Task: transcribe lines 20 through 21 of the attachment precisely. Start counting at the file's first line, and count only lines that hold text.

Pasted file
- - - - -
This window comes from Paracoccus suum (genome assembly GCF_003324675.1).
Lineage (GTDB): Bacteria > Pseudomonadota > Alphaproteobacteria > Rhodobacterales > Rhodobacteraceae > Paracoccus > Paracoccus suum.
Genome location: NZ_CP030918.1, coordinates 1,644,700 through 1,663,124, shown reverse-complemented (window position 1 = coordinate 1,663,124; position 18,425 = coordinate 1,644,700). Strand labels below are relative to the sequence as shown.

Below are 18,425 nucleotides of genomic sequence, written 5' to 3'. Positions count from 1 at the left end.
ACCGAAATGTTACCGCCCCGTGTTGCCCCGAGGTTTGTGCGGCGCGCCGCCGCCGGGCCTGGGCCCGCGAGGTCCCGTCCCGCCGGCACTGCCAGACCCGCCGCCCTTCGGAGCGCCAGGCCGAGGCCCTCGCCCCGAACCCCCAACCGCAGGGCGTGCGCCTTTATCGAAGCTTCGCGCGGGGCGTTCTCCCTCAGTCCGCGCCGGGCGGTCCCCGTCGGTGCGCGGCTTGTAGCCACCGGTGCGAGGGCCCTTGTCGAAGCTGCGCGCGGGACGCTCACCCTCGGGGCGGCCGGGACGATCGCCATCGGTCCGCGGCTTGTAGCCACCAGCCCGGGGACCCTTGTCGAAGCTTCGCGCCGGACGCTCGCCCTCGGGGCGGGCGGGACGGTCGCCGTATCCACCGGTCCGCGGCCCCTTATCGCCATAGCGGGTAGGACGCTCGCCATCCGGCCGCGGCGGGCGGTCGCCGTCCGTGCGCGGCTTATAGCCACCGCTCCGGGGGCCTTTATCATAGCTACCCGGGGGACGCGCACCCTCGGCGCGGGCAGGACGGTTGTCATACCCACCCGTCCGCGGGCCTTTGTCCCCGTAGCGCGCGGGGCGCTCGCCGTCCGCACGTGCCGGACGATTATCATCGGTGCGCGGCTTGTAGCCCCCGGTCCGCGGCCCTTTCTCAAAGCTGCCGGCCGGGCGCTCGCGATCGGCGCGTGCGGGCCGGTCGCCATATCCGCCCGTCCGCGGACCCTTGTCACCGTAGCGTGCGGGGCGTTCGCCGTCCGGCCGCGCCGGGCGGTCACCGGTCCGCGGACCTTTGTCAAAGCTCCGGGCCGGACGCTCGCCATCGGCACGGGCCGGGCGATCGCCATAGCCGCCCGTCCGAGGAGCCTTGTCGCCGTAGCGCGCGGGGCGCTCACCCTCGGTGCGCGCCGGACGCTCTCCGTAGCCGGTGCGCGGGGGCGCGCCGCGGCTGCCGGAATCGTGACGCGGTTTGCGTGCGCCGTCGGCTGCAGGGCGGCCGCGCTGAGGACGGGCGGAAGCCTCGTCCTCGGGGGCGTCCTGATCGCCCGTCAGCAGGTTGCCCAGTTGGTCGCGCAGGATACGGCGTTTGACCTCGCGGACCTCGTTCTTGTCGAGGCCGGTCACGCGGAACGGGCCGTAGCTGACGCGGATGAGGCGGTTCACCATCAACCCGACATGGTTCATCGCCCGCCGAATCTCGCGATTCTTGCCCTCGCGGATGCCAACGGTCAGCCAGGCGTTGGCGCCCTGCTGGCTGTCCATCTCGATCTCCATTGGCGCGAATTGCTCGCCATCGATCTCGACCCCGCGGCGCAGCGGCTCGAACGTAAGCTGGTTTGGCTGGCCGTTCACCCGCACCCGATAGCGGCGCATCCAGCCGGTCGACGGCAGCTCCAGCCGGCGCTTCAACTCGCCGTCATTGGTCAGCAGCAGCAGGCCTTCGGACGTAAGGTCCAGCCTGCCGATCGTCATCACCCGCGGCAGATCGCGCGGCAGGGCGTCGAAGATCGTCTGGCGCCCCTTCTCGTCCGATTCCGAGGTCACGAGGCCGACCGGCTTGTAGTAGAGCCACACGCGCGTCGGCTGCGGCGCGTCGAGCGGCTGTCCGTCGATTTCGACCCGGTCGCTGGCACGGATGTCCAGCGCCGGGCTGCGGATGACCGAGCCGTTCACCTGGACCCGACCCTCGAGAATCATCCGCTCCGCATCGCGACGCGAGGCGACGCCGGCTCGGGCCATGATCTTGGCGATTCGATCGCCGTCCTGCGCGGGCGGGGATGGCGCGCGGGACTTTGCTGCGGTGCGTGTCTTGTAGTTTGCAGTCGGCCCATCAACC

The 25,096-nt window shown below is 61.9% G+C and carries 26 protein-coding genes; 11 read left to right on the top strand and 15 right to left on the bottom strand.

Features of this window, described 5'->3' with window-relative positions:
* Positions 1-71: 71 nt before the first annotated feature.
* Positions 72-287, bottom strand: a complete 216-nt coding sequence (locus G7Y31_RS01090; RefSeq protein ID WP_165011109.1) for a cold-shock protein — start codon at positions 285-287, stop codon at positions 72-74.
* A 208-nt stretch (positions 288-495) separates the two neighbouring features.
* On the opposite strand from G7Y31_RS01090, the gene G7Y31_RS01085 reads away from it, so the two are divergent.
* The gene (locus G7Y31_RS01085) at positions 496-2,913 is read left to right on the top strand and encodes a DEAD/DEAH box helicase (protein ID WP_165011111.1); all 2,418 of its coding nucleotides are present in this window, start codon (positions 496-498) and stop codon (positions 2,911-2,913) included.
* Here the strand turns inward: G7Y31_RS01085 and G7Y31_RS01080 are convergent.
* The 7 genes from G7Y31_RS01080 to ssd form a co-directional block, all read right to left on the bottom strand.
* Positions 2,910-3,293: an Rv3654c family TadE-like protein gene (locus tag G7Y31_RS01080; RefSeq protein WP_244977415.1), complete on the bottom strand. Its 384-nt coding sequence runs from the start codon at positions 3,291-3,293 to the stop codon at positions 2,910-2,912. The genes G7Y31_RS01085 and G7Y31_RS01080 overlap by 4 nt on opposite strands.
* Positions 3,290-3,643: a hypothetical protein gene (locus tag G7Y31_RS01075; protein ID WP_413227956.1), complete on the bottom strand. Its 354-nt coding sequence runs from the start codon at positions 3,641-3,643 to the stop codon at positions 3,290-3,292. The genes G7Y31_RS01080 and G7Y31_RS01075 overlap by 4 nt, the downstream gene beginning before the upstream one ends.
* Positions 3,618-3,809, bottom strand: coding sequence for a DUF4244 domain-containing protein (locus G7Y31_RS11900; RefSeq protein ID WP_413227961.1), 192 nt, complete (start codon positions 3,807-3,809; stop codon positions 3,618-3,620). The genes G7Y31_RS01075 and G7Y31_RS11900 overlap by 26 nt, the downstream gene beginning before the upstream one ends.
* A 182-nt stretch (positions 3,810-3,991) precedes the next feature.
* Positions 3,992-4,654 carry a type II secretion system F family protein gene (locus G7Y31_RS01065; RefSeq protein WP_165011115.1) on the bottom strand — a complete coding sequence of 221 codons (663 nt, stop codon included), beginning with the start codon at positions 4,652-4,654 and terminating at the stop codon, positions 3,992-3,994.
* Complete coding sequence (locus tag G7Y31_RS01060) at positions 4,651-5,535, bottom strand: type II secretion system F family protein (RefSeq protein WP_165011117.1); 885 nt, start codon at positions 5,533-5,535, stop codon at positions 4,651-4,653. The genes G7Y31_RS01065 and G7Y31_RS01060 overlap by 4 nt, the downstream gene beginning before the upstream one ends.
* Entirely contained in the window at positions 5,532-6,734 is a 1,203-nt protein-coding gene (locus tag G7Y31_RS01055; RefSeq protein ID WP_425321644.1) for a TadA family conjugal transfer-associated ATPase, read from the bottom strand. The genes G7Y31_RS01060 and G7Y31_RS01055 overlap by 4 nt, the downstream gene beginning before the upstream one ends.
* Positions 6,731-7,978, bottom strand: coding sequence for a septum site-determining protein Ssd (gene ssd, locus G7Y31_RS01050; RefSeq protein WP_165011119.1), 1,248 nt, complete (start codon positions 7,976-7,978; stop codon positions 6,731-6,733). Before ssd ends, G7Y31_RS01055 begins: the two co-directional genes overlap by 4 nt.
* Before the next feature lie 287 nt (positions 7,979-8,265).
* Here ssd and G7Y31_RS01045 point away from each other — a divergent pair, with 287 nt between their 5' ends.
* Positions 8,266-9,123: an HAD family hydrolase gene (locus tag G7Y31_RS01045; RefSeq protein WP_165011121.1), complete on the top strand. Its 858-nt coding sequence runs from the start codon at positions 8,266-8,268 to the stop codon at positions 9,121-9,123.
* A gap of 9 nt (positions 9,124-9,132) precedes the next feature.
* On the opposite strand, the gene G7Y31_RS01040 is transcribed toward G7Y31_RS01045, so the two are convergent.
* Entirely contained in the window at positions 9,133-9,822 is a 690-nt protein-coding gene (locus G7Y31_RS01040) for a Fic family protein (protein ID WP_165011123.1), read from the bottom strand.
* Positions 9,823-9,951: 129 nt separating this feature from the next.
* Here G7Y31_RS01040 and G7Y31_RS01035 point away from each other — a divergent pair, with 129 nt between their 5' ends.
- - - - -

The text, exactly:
* Complete coding sequence (locus tag G7Y31_RS01060) at positions 4,651-5,535, bottom strand: type II secretion system F family protein (RefSeq protein WP_165011117.1); 885 nt, start codon at positions 5,533-5,535, stop codon at positions 4,651-4,653. The genes G7Y31_RS01065 and G7Y31_RS01060 overlap by 4 nt, the downstream gene beginning before the upstream one ends.
* Entirely contained in the window at positions 5,532-6,734 is a 1,203-nt protein-coding gene (locus tag G7Y31_RS01055; RefSeq protein ID WP_425321644.1) for a TadA family conjugal transfer-associated ATPase, read from the bottom strand. The genes G7Y31_RS01060 and G7Y31_RS01055 overlap by 4 nt, the downstream gene beginning before the upstream one ends.